It got so silly that people who really should have seen something in me, in an objective way, completely failed to do so, even though under more rational and less emotionally distorted circumstances, they might have been inclined to like somebody like me quite a lot, or at least appreciate me as a friend. Sadly, those were not the outcomes.
Today, I wonder how many of those outcomes were as a result of me not only trying to be impressive before their eyes, seeking their attention avidly, but also bracing myself against the coming injustice and hurt of being unrecognised and passed over, for all my demonstrations and protests of how “good” a boy I was. How much of my body language and communication style said, at the very outset, “You’re going to reject me anyway, because that always happens, no matter how much I try”. How much of my carriage and demeanour was already expecting and anticipating the inevitable hurt and sadness of a failed relationship, be it a work, business or personal one, before any of that had happened or was even likely to happen? Did people suspect that I was assiduously hiding the faults or flaws that every normal human being has and presenting something that was so unrealistically positive, that it just had to be totally suspect and untrustworthy? Was I casting unsuspecting people into the available roles of judgemental, unfair, heartless back-turners? Did I make it inevitable that people would say, “No thank you”, to whatever I offered, no matter how beneficial to the recipient or valuable to their lives?
You can’t undo history, but you don’t have to relive it constantly either. Knowing that my internal monologue is all about being golden, but passed over anyway, I will now take note of my own thoughts, at the moments when it is tempting to retell myself the same tired, old story and stop. I will be mindful about whether I am casting people around me into the role of inevitable, cruel rejecter, or if I am giving them the space and time to react according to their own assessment of what they see. I’m also going to try less hard to impress and certainly not hide anything I perceive to be a weakness or a flaw. I’m going to let who I am, strengths and weakness together, be available for people to see.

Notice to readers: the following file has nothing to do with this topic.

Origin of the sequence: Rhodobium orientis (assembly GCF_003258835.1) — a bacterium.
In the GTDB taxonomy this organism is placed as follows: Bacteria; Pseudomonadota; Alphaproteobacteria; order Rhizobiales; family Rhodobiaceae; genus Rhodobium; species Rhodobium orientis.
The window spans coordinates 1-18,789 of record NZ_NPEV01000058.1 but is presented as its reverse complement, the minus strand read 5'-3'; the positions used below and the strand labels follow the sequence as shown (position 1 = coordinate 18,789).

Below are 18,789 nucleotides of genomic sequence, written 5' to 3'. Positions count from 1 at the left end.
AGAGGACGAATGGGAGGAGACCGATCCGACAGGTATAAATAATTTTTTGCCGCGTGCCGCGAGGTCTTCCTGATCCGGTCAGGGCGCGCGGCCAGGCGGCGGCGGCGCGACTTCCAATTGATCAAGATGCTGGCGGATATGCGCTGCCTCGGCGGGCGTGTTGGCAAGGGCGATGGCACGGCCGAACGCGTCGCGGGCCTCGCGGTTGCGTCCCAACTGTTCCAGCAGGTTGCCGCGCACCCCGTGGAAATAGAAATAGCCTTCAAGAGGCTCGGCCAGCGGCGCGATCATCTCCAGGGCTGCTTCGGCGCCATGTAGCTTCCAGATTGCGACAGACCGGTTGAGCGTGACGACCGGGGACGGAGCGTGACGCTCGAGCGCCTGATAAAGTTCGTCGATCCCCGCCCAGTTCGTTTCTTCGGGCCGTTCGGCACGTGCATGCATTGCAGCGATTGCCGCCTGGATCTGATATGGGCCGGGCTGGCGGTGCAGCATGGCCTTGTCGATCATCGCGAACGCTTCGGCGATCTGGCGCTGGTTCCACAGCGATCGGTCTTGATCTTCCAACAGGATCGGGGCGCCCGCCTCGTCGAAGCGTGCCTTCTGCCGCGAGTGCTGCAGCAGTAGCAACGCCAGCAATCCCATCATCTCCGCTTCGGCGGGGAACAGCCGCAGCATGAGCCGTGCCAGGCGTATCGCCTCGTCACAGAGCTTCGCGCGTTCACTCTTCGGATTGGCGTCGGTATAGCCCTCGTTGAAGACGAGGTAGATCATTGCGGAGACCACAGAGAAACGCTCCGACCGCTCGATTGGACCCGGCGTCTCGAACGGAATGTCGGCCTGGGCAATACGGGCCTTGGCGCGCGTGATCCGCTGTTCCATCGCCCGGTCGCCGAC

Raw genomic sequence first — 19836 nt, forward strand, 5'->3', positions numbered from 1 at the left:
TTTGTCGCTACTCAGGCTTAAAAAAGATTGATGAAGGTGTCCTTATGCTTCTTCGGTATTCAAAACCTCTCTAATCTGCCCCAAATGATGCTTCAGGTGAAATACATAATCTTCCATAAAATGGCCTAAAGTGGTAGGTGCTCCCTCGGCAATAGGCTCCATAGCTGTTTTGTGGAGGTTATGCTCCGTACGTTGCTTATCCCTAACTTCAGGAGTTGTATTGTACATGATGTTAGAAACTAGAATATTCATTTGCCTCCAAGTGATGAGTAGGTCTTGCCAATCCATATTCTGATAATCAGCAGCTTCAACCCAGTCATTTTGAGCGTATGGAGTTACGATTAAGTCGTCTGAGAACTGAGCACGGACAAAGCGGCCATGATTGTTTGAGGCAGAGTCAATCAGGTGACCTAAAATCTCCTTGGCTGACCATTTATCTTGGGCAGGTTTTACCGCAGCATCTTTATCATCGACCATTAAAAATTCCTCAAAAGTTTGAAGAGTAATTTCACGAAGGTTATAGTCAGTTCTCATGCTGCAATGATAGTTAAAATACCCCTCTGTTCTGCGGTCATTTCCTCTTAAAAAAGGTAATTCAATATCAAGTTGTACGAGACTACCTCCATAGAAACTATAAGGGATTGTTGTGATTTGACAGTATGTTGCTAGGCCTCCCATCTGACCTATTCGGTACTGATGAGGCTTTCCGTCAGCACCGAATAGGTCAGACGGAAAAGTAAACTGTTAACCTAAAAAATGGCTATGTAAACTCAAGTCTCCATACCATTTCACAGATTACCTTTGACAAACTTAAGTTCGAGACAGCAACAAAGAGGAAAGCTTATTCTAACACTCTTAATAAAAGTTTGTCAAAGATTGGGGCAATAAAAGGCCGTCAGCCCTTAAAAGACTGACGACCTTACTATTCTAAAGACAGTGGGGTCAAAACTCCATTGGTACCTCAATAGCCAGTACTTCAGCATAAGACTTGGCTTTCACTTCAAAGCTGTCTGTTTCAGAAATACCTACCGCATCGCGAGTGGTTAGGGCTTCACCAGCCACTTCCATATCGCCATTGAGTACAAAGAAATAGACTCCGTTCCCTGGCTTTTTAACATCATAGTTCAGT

Let’s see if that can break the pattern. There are reasons to believe it will.
It’s worth thinking about the recurring themes in your own life and thinking about whether or not those stories keep happening, in different times and in different guises, because of the same root story, that you have internalised and almost cherished, as the story of you. It’s just possible that you’re holding onto a fiction, which doesn’t serve you well at all and which compromises the quality of your current relationships and your happiness. Sometimes you have to actively stop that narrative in your head and just let it go. Trust in the future and let it be.
Artists that keep finding that their work is rejected or that they never get their big break may discover that it happens because they are replaying a childhood dynamic in which their work, or some important aspect of their being, was rejected and the breaks went elsewhere. If this applies to you, there is hope. You can choose to be mindful of the repetitive story, playing out once again and make different choices this time. The ending is not prescribed, unless you cause it to be.